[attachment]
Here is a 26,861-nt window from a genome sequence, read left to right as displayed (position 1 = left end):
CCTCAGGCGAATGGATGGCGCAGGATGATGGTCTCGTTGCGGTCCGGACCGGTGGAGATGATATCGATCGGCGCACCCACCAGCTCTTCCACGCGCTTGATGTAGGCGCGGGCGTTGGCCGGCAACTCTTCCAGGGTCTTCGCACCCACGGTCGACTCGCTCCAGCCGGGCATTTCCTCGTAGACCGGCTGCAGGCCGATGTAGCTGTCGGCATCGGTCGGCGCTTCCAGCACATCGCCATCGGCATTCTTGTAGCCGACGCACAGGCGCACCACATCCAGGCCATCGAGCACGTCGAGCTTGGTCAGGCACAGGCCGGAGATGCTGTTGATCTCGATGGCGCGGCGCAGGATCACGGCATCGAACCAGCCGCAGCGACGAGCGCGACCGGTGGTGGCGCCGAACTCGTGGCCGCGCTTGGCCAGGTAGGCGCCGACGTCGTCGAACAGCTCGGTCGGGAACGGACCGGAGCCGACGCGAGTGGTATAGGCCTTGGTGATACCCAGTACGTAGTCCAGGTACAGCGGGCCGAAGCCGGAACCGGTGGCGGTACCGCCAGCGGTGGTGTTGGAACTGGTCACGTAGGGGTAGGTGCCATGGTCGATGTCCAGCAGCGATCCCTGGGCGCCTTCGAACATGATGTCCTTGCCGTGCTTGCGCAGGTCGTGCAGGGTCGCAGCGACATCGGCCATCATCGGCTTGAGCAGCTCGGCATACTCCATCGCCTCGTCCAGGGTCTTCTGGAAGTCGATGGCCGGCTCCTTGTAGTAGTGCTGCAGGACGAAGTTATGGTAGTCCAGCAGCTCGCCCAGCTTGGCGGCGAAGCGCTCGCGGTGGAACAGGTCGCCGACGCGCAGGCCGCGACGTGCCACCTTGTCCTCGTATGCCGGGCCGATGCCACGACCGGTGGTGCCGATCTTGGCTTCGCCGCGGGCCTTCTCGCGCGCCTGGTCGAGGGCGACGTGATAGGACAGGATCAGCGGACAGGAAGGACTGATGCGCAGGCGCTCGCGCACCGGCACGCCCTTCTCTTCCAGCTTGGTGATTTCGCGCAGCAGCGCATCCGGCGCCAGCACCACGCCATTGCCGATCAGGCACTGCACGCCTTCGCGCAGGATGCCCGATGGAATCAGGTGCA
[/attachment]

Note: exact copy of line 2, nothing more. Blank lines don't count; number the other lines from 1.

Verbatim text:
CCTCAGGCGAATGGATGGCGCAGGATGATGGTCTCGTTGCGGTCCGGACCGGTGGAGATGATATCGATCGGCGCACCCACCAGCTCTTCCACGCGCTTGATGTAGGCGCGGGCGTTGGCCGGCAACTCTTCCAGGGTCTTCGCACCCACGGTCGACTCGCTCCAGCCGGGCATTTCCTCGTAGACCGGCTGCAGGCCGATGTAGCTGTCGGCATCGGTCGGCGCTTCCAGCACATCGCCATCGGCATTCTTGTAGCCGACGCACAGGCGCACCACATCCAGGCCATCGAGCACGTCGAGCTTGGTCAGGCACAGGCCGGAGATGCTGTTGATCTCGATGGCGCGGCGCAGGATCACGGCATCGAACCAGCCGCAGCGACGAGCGCGACCGGTGGTGGCGCCGAACTCGTGGCCGCGCTTGGCCAGGTAGGCGCCGACGTCGTCGAACAGCTCGGTCGGGAACGGACCGGAGCCGACGCGAGTGGTATAGGCCTTGGTGATACCCAGTACGTAGTCCAGGTACAGCGGGCCGAAGCCGGAACCGGTGGCGGTACCGCCAGCGGTGGTGTTGGAACTGGTCACGTAGGGGTAGGTGCCATGGTCGATGTCCAGCAGCGATCCCTGGGCGCCTTCGAACATGATGTCCTTGCCGTGCTTGCGCAGGTCGTGCAGGGTCGCAGCGACATCGGCCATCATCGGCTTGAGCAGCTCGGCATACTCCATCGCCTCGTCCAGGGTCTTCTGGAAGTCGATGGCCGGCTCCTTGTAGTAGTGCTGCAGGACGAAGTTATGGTAGTCCAGCAGCTCGCCCAGCTTGGCGGCGAAGCGCTCGCGGTGGAACAGGTCGCCGACGCGCAGGCCGCGACGTGCCACCTTGTCCTCGTATGCCGGGCCGATGCCACGACCGGTGGTGCCGATCTTGGCTTCGCCGCGGGCCTTCTCGCGCGCCTGGTCGAGGGCGACGTGATAGGACAGGATCAGCGGACAGGAAGGACTGATGCGCAGGCGCTCGCGCACCGGCACGCCCTTCTCTTCCAGCTTGGTGATTTCGCGCAGCAGCGCATCCGGCGCCAGCACCACGCCATTGCCGATCAGGCACTGCACGCCTTCGCGCAGGATGCCCGATGGAATCAGGTGCA